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Identifying and Removing Poison Ivy, Sumac, and Oak

In a perfect world, these plants would grow with a sign attached to them that says exactly what they are so that you can quickly identify them and stay clear of them. But, unfortunately we are not living in a perfect world, and therefore you need to know what to look for when you are trying to find out if something is one of these plants.

Identifying Poison Ivy

Poison ivy is going to be usually found in the mid-western and the eastern parts of the United States. It is also usually located around streams and lakes. It can be a free standing shrub or it can be a trailing shrub, and is going to look like a ropey vine. The leaves are going to be red in the fall and green during the summer season. They will also contain white berries, along with green or yellow flowers.

Identifying Poison Sumac

Poison sumac grows in areas that are boggy, and even more so in the southeast. They are shrubs that are rangy and can grow up to fifteen feet tall. There are usually around seven to twelve leaflets that are smooth around the edges. They can be accompanied by cream colored berries or yellow glossy looking berries.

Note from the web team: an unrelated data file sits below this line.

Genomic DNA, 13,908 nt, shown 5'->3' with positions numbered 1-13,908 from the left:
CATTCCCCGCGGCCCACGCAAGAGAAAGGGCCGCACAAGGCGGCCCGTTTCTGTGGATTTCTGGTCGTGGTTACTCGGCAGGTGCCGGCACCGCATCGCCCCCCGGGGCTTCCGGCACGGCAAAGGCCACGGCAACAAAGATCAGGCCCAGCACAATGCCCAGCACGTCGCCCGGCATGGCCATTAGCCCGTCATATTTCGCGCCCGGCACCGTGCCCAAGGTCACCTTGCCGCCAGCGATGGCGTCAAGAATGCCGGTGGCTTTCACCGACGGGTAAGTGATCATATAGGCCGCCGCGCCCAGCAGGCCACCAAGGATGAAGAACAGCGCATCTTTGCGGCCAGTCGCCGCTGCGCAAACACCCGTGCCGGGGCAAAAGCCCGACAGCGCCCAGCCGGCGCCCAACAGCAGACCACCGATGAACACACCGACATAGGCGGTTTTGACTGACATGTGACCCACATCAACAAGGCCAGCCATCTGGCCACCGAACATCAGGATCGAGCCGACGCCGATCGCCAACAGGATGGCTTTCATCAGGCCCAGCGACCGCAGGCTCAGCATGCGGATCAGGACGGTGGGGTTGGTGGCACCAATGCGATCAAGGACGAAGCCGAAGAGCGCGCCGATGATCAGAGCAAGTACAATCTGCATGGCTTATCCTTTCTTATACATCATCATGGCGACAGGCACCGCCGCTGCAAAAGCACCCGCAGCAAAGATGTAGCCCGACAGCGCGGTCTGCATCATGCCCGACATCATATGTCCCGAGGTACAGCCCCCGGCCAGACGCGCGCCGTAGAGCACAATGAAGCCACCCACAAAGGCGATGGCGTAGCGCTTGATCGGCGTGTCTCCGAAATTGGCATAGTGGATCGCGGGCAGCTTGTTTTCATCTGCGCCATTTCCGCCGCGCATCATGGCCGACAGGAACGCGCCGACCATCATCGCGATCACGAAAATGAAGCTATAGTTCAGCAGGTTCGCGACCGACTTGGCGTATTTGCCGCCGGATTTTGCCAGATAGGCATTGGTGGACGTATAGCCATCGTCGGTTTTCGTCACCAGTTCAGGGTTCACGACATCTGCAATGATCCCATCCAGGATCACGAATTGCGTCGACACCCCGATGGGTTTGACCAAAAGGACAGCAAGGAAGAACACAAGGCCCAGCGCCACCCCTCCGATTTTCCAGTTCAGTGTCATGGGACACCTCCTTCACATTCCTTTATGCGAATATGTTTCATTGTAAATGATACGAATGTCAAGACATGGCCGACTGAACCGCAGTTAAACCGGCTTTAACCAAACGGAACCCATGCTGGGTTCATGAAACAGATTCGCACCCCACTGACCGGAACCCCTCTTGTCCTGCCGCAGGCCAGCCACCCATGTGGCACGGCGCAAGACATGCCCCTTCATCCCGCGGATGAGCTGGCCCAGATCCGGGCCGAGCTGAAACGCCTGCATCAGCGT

Identifying Poison Oak

Poison oak is an eastern found plant that grows as a shrub that is low. In the western part of the United States it can grow up to six feet tall and up to thirty feet long. The leaves are like oak, and usually are found in groups of three. Yellow berries is what you will find with poison oak.

Removing Poison Ivy, Sumac, and Oak

The spring and summer seasons are going to bring more poison ivy, sumac, and oak than the winter season. Although many people are under the impression that there is no risk during the winter months, and that is just not true. Plants that are dormant or even dead can still carry urushiol that can linger aroundfor up to a year or more after the plant has died. Those people that have poison ivy become a part of their property are going to be in for a frustrating battle.

There are many herbicides that are used to treat this kind of situation, but as always you run the risk of killing the plant or tree that is engrossed by the poison ivy. A lot of people use either Ortho Poison Ivy Killer or they use Roundup. If there is any way that you are able to separate the poison ivy from the other plants and trees that you have on your property you will have a much better shot at destroying the poison ivy without harming the other plants on the property. Although that is easier said than done, and should be done with extreme caution.

If you want to go the natural route and don’t want to use herbicides, manual removal is really the only other option. There are a few things you should know first. Burning it is never an option, as it will just spread through the smoke and air. Composting is not an option either as it takes too long and will increase your exposure. Your only real choice is to throw it away piece by piece, but you have to check with your local municipal to make sure you are throwing it away correctly. As always make sure you are wearing cotton gloves that you can throw away as well after the job is done.